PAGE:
This post was written by CBramkamp

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Kelly Davio from the Tahoma Literary Review Dragon - Oslo-had some great insights about what she sees coming across the transom  during open submission periods or during contests.

I have to admit that because our poetry Collection – And the Beats Go On, asked for Beat poems specifically, I did not come across these categories.  But if you are a new writer, and so many of us are, these are great categories to write about, then put away and not send out.

Here’s what Davio says is overrepresented in her “in” box:

  • My child said something amazing. Kids do say the darndest things, but it’s often more charming to the parent or to other family members than it is to the stranger who doesn’t already know and love your little one.
  • Someone I love got very sick. This one is tricky; there’s possiblyRead More

Episode 138: “In Soviet Podcast, We Listen To You!”

July 3, 2014

This post was written by Damien

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The Newbie Writers’ Podcast

Writing is difficult on a trip, most of us travel with family, or even in a tour group. And that’s fine, but what happens when the trip does exactly what you hope, and you become wonderfully inspired?

You can’t just stop everything and take time off to record your thoughts, there are stately palaces to tour, museums to visit and beer to drink.

So what can you do?

Be messy: Any writing is a win in this situation. When you do find a place and time to write, just make notes.

Make notes - a notebook or scratching away on purloined pieces of hotel stationery is not very intrusive and can be done anywhere.

that’s nice but where can I even find time?

Do laundry. I needed to babysit our laundry – couldn’t really abandoned it. So I spent a good hour and a halfRead More

Episode 137 – What Not To Write And Tips!

June 24, 2014

This post was written by Damien

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The Newbie Writers’ Podcast

Special Guest: Courtney Killian

Courtney KillianAbout Me (From Courtney’s Website)

I am a 19-year-old college student planning on getting a degree in elementary education. I’m starting this blog to get my dead pieces out and send out writing tips. I may also blog the first draft of my first full-length novel. I am currently unpublished, but I have a dream of becoming published. With a lot of work, I’ll become a small town girl that achieves a crazy big dream.

Courtney is a regular contributor to our show having revitalised our ‘Bring Out Your Dead’ segment. She also sends in responses to our prompts that are posted each week. Below is the most recent one from a few shows ago. Make sure you check out Courtney’s website: http://whatnottowriteandwritingtips.wordpress.com/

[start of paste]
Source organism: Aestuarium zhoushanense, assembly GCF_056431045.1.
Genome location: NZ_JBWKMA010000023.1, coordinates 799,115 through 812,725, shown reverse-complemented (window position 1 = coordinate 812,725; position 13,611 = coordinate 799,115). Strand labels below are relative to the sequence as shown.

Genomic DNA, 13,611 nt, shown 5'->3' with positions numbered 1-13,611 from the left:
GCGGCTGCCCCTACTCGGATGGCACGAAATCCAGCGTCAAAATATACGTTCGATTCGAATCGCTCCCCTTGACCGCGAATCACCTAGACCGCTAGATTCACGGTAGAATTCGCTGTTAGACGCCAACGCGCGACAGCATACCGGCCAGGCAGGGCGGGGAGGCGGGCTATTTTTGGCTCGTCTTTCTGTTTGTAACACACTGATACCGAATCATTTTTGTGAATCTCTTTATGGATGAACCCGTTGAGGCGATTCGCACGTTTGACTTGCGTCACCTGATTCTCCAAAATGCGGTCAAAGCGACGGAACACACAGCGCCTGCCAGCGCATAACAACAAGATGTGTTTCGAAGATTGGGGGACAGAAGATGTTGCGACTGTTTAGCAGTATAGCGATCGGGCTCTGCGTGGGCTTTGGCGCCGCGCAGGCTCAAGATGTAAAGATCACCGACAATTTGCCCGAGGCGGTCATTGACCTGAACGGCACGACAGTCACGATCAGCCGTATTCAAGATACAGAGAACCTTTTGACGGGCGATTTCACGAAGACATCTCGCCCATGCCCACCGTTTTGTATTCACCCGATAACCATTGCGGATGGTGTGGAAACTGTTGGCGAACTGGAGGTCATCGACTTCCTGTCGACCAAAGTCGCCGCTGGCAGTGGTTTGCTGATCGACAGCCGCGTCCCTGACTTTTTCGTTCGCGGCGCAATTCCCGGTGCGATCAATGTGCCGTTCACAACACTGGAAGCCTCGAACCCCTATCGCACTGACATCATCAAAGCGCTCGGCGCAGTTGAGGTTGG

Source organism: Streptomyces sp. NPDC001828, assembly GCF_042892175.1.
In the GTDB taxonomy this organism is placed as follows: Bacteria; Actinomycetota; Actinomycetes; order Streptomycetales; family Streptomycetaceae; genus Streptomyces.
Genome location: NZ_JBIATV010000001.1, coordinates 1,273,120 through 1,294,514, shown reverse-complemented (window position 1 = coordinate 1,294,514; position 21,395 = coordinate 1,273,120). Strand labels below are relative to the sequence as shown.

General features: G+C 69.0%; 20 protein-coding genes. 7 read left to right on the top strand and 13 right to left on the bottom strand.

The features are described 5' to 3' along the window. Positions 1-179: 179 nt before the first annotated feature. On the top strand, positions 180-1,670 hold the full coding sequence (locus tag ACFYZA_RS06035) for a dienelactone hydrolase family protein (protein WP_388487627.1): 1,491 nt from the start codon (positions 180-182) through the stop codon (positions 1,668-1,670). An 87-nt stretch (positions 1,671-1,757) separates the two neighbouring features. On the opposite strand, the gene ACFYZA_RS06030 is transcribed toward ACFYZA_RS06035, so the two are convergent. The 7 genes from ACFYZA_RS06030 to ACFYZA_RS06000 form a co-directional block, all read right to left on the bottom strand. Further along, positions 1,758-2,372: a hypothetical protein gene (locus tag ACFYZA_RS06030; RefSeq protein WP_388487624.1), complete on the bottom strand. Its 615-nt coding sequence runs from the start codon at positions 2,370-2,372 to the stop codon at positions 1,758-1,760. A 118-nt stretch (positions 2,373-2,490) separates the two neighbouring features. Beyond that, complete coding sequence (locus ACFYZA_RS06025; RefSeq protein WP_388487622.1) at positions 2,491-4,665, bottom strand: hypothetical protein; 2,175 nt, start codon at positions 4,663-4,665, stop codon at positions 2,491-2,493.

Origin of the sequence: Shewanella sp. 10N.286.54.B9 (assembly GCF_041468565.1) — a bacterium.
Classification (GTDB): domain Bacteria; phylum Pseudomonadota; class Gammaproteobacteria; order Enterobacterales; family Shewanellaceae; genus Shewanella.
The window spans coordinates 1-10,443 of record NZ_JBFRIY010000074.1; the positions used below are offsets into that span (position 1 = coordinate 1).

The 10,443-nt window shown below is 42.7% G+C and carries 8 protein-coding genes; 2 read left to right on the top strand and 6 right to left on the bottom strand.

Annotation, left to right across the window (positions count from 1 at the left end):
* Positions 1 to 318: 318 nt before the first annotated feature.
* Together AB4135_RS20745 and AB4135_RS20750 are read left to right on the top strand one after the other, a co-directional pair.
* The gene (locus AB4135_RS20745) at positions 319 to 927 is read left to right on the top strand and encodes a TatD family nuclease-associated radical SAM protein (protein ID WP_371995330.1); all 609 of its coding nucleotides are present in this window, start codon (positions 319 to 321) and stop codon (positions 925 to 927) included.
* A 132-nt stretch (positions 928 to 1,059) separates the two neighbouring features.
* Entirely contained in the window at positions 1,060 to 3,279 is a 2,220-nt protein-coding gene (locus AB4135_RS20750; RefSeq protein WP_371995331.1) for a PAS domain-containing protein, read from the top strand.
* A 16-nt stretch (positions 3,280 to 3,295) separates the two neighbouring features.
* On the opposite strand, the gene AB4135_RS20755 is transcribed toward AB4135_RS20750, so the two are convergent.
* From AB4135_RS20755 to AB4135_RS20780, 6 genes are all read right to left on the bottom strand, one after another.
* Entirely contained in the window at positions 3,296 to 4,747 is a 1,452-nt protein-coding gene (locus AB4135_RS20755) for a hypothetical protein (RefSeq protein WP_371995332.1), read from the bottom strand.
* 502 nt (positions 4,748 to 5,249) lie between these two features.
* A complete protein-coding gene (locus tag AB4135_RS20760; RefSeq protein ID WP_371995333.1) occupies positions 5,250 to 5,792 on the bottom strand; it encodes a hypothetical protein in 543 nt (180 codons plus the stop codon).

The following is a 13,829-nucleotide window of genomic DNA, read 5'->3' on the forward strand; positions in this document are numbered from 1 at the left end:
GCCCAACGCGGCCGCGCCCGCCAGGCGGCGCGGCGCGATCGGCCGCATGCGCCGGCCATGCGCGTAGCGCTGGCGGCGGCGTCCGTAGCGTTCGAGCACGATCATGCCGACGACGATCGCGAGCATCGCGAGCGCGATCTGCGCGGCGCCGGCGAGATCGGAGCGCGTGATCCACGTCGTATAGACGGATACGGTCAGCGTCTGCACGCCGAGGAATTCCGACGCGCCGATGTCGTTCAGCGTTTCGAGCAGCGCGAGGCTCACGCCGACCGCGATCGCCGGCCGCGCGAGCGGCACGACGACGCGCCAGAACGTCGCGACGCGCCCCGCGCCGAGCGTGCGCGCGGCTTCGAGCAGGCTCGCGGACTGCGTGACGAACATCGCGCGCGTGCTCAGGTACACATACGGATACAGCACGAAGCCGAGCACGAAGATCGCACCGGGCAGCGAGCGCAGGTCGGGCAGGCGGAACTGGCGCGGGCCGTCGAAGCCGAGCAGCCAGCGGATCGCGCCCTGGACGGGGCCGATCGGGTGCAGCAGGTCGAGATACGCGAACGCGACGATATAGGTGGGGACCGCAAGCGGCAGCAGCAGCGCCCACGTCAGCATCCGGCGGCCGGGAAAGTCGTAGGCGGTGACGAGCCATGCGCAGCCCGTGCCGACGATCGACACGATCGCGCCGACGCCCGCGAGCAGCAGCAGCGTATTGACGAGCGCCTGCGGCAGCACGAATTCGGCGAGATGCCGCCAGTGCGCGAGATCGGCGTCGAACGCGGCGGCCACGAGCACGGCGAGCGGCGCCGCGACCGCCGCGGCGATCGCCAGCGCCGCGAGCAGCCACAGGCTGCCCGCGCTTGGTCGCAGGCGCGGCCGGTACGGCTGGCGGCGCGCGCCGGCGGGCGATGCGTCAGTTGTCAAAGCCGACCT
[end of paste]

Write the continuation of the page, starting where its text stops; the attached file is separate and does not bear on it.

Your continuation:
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Jack London – Author/Adventurer

June 19, 2014

This post was written by CBramkamp

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I would rather be a superb meteor, every atom of me in magnificent glow, than a sleepy and permanent planet.

I just finished reading Early Labor’s Jack London.  And since I live close by, I took a pilgrimage to London’s home and grave in Jack London State Park.

Jack London was a self- made man, an adventurer to be sure, and he started young and ended young.  And he was a brilliant writer with many of his works – like Martin Eden, Valley of the Moon, and The Little Lady of the Big House, autobiographical.

He was considered a “man’s man” and promoted that image because it aligned with his articles and books of adventure both in Alaska – White Fang and The Call of the Wild, and in the South Pacific , The Cruise of the Snark and South Sea tales.

His own relentless self Read More

Episode 136 – “Conference Wi-Fi Rocks!”

June 16, 2014

This post was written by Damien

Newbie Writers Podcast  2 comments

The Newbie Writers’ Podcast

Guests: Kira Budge and Julia Byers

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The Chapter One Young Writers Conference is just what it sounds like: a writing conference for young writers.

Founded in 2012, the first conference took place in Chicago with six teenagers in attendance in person and countless others attending via an online live stream. It was an experiment limited to members of the Scholastic’s Write It community and their friends: Could a group of teenagers from across North America really get together and run their own conference? Like, with worthwhile and informative presentations, and networking, and all the cool stuff of a writing conference for adults?

The answer soon became apparent: Yes.

And so the Chapter One Young Writers Conference was born.

Kira’s Website:Read More